Trauma and EMDR
What is EMDR?
Eye Movement Desensitization and Reprocessing (EMDR) is a highly specialized therapy used to overcome the effects of traumatic or upsetting experiences. EMDR combines therapeutic methods with eye movements, or rhythmic hand taps or sounds. It involves targeting a stressful past event and “re-programming” the memory with a more positive and empowered view.
What kinds of problems can EMDR alleviate?
EMDR originated as a means of treating post-traumatic stress disorder (PTSD), and major trauma. However, EMDR can be quite helpful with “small t” traumas — upsetting events that happen in everyday life that may leave us feeling negative about ourselves or the world. Examples include struggling in school; being ridiculed by a parent, spouse, or coworker; or getting lost as a child in a public place. EMDR has been helpful with the following mental health concerns:
|Sexual abuse||Marital issues|
|Panic attacks||Sexual concerns|
|Obsessive-compulsive disorders||Relationship problems|
How does EMDR work?
When a person is highly distressed or traumatized, the brain’s normal information processing is interrupted. Later, you may react to certain present situations as if you were still in the traumatic event.
EMDR therapy helps clients process the past; storing it away in an orderly, healthy fashion. EMDR is thought to function similarly to dreaming or REM (rapid eye movement) sleep.
EMDR does not cause clients to forget the past, nor is it intended to recall lost memories. EMDR helps put upsetting experiences behind us in healthy, empowered ways. Self-esteem is enhanced, relationships recover, behavior improves, and emotions stabilize.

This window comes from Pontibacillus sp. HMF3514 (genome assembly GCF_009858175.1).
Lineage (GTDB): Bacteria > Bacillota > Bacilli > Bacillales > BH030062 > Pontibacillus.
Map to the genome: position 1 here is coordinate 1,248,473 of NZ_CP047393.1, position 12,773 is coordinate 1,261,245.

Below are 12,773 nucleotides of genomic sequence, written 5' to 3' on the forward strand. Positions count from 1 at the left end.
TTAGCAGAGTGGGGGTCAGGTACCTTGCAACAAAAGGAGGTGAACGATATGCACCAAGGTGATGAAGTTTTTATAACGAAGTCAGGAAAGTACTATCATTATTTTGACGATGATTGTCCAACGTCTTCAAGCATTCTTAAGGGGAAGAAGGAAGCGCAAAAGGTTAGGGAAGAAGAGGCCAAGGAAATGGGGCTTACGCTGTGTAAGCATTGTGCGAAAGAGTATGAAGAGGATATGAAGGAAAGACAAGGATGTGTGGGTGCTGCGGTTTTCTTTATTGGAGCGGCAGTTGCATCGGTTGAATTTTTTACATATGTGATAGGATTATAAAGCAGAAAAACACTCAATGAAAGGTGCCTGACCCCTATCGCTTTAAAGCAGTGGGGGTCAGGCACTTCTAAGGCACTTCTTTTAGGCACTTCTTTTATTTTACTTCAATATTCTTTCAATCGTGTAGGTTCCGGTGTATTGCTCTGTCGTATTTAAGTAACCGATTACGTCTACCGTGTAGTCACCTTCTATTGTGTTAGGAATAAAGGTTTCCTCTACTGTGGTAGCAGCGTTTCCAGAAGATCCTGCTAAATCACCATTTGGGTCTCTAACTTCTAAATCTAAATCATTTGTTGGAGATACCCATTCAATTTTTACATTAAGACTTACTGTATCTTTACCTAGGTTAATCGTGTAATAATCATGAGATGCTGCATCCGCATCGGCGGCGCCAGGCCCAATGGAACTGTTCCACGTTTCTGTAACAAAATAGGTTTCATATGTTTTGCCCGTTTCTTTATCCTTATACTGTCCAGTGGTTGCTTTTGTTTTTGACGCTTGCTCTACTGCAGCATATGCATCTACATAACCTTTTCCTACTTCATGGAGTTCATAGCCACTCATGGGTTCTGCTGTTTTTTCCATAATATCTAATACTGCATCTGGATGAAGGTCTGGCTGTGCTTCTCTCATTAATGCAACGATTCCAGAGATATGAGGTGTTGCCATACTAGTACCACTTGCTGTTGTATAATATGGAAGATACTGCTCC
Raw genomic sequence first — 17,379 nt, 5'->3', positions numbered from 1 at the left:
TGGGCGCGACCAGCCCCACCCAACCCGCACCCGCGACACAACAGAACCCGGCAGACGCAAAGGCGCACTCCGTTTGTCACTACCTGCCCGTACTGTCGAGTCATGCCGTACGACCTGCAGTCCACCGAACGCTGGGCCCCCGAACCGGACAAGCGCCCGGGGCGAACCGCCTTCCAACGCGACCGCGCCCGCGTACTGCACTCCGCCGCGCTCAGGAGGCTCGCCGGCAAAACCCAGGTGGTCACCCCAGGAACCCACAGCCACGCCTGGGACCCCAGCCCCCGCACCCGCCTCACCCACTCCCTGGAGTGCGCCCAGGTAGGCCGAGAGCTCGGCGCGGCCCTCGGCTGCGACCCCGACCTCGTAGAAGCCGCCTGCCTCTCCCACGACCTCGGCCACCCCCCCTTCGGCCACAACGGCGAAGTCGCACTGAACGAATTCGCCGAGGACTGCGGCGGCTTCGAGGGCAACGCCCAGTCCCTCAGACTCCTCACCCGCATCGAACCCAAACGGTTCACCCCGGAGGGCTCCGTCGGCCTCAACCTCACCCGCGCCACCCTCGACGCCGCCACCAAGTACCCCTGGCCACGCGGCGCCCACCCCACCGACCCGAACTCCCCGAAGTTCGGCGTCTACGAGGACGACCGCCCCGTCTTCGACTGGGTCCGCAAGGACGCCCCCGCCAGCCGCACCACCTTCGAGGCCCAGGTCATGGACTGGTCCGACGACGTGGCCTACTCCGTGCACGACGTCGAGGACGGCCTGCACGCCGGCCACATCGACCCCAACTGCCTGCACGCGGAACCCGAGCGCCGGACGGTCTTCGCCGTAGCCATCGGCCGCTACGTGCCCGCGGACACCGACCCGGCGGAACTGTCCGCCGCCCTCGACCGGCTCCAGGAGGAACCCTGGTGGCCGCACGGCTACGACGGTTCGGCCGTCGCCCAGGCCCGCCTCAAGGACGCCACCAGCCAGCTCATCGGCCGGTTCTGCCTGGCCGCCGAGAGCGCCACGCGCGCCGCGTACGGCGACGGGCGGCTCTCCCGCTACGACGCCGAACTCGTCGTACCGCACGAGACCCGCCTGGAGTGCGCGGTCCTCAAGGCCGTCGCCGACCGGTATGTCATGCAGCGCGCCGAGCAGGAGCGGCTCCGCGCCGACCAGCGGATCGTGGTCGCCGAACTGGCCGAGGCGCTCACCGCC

What are some benefits of EMDR?
The main benefit of EMDR is the speed at which deep-seated problems can be resolved. Single sessions of EMDR have been shown to produce results, and research shows an average treatment time of five EMDR sessions to comprehensively treat PTSD.
Unlike many “talk” therapies, EMDR does not require the client to go into detail about past distressing events. While communicating and establishing trust with the therapist is essential, there is no need to analyze the trauma for long periods of time. Moreover, belief in EMDR therapy isn’t even necessary for it to work!
More information about EMDR
EMDR has been around since the late 1980’s. Research on EMDR is ongoing, and to date there is more research to support it than any other treatment for Post Traumatic Stress Disorder.
EMDR on the web (including research information):
EMDR International Association www.emdria.org
EMDR Humanitarian Assistance Program www.emdrhap.org
Allison Rimland, Licensed Professional Counselor